Inspired by Alan Snow's book Here Be Monsters!, the makers of Coraline and ParaNorman have constructed The Boxtrolls. This stop-motion animated adventure follows the journey of a young boy raised among the titular trolls. When his adopted family is threatened, he is forced to come into the human world. Ben Kingsley, Isaac Hempstead Wright and Elle Fanning lend their voices; Graham Annable and Anthony Stacchi direct.

Our theatrical review will weigh in on whether or not this new release is worth your time, while this column will focus solely on the film's use of 3D. Considering seven separate categories, To 3D Or Not To 3D evaluates the full scope of the 3D viewing experience. Think of it as a consumer's guide for your movie-going, complete with a viewers poll where you can weigh in on how you plan to see The Boxtrolls.

Fit Score
5/5
Animated adventures are typically peopled with the kind of bright colors and madcap action that plays well in 3D. But Laika's handcrafted worlds and characters offer tons of additional details that could give an enhanced sense of depth in 3D. Add the textures of tattered boxes, cobblestone streets and frilly dresses to frolicking trolls and zippy action sequences, and you have a perfect platform for 3D.

Planning & Effort Score
5/5
The Boxtrolls is predominantly made up of painstakingly crafted stop-motion shot on miniature stages. These portions were shot in 3D, allowing to capture a realistic depth of field for the meticulously made sets. Some CG is implanted in the film, and presumably post-converted 3D was used for those elements. However, the blending of the two--both the forms of animation and the brands of 3D--are seamless.

Before the Window Score
2/5
This is the element of 3D that is generally regarded as the most gimmicky. It's where things from the movie seem to poke out into the theater. Some scenes where characters--or cheese--are flying right at the screen invite opportunities for this category. But if I'm being honest, any efforts made here are barely noticeable.

Beyond the Window Score
4/5
Contrarily, this is the element of 3D that makes the world of the film appear to stretch far beyond the theater's screen. The Boxtrolls makes great use of this element, enhancing the depth of towering mansions, bustling town squares, and cluttered caves, as well as the dizzying heights its heroes climb and occasionally fall. However, to keep the audience focused on the foreground action, often the backgrounds are left out of focus, which considering the intense detail that lurks within them is a bit of a bummer.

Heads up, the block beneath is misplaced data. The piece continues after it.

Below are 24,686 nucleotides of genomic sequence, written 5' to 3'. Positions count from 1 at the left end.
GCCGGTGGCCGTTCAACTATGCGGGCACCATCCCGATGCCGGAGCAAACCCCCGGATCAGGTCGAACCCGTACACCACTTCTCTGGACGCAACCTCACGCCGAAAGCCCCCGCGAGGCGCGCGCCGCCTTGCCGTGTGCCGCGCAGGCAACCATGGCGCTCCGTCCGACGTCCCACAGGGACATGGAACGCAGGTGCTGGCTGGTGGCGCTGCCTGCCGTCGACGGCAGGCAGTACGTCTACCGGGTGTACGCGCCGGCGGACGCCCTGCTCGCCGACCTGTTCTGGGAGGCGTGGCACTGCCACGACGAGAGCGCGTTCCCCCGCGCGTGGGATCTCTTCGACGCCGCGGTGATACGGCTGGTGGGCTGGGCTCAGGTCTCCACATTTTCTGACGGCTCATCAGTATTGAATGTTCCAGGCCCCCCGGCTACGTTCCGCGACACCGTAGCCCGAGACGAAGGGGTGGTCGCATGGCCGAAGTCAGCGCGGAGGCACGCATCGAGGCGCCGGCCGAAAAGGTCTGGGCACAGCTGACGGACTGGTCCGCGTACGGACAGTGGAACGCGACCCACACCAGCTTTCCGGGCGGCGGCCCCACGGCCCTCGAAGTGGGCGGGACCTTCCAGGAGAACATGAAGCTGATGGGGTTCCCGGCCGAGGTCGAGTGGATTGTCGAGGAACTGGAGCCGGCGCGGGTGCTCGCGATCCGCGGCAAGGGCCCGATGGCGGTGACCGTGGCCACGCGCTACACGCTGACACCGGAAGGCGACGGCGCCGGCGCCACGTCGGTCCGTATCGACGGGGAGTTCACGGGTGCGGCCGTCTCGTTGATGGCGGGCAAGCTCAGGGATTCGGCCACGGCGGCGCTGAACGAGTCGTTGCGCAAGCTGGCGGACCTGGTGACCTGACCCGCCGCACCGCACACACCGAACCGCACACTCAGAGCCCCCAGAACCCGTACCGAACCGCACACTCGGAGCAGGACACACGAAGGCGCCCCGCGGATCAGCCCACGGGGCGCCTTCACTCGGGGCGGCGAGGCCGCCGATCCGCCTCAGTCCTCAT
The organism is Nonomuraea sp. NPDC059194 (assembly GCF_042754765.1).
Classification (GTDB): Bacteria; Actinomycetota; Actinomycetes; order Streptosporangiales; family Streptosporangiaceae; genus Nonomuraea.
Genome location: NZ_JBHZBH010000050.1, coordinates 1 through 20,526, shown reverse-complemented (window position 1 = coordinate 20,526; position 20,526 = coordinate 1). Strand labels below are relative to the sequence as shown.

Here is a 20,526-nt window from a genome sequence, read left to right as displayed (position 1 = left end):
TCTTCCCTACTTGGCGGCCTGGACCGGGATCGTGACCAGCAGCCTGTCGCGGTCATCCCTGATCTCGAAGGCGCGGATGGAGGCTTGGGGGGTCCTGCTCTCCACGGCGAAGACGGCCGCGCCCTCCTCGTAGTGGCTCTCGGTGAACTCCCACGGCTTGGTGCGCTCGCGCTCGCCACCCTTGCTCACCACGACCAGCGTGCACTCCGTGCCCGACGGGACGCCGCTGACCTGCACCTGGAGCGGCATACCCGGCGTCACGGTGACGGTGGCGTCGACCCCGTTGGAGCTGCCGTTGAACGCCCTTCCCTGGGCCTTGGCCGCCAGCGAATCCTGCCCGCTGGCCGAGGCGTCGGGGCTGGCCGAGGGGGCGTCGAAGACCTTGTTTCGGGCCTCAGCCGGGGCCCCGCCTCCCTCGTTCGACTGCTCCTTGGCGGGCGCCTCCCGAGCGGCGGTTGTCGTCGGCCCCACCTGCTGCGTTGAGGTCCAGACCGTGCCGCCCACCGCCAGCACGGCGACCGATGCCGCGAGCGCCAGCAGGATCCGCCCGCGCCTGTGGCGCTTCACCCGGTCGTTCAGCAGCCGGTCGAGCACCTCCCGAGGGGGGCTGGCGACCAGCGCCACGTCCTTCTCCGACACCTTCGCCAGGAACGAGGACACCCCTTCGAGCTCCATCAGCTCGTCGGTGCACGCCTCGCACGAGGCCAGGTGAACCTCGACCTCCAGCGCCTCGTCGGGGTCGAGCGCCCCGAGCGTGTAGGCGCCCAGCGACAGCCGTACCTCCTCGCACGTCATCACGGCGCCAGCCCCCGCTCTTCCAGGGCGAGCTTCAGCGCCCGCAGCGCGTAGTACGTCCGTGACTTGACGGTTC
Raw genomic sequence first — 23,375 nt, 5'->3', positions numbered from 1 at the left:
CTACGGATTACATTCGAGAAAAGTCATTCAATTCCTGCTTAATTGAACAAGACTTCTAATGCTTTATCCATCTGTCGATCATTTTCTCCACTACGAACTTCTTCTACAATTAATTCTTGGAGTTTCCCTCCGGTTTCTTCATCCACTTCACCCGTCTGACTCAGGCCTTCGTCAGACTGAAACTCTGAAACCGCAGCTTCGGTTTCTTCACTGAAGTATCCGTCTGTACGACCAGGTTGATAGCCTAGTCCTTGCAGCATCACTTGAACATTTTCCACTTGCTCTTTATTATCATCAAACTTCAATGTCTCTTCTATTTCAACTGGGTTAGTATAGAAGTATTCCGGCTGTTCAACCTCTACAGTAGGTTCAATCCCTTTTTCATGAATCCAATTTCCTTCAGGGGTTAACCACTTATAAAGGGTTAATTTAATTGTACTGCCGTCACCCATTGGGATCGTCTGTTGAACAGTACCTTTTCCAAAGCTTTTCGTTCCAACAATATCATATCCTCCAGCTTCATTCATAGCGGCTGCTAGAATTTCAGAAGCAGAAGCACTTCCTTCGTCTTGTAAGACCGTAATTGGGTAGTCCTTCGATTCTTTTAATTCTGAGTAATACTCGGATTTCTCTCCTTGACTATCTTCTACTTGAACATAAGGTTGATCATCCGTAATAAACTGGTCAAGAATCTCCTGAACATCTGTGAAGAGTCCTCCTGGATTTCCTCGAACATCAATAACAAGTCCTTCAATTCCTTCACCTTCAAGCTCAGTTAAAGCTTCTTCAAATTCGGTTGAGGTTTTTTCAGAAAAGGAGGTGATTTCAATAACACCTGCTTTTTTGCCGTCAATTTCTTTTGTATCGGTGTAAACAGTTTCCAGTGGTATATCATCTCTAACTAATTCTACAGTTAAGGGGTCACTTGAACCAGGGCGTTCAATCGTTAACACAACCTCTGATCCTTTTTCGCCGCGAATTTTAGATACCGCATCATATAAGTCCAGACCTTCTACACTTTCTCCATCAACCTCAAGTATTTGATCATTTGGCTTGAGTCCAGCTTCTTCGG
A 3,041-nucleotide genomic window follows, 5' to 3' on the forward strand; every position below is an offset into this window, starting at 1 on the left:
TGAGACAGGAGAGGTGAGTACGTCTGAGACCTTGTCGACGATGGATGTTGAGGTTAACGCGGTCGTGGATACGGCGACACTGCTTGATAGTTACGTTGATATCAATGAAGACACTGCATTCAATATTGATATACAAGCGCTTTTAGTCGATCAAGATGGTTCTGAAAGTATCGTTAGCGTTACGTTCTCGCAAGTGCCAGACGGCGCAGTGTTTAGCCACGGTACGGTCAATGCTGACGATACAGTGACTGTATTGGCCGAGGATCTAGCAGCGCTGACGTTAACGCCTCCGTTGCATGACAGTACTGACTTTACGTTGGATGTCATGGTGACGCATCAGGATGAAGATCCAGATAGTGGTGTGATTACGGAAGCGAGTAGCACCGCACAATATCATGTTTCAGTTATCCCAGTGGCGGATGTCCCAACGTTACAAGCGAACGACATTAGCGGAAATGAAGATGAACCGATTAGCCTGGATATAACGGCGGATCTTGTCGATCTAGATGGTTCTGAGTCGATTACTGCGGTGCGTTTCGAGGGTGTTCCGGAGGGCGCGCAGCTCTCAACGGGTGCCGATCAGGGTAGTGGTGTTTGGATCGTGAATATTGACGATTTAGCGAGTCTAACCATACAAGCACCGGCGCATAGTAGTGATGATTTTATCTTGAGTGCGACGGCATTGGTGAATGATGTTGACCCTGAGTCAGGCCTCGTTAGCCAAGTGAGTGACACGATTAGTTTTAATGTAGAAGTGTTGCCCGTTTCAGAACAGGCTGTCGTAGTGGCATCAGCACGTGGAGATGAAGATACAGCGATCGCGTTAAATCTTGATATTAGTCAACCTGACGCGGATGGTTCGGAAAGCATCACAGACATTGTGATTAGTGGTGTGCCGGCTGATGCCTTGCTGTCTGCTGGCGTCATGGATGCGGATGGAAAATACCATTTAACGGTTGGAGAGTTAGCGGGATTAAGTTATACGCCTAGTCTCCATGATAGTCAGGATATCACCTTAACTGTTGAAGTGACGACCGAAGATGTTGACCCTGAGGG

Brightness Score
4/5
Those darned 3D glasses make everything dimmer, so a great 3D print must compensate accordingly. The Boxtrolls does a fine, though not exemplary, job at ratcheting up the brightness. You'll never be squinting to make sense of its action. However, comparing what I saw in the theater to the brightly lit stills that have been released, it's clear the color correct for 3D wasn't entirely effective to maintaining the intended color pallete of the film.

Glasses Off Score
5/5
This is an extremely rudimentary test to show in the basest terms how much 3D you're getting on screen. Take the glasses off, and observe the blur, which will reveal the different perspective being manipulated to create the 3D effect. Whether focused tight on the curly haired Winnie in the midst of a withering one-liner, or pulled back wide to show the entirety of a subterranean society, The Boxtrolls is making evident use of 3D.

Audience Health Score
5/5
Bad 3D can be bad for you, causing nausea, headaches, or eyestrain. Shot mainly in 3D, The Boxtrolls makes no missteps that will make you feel sickly, though some of its goofy gags might a bit!

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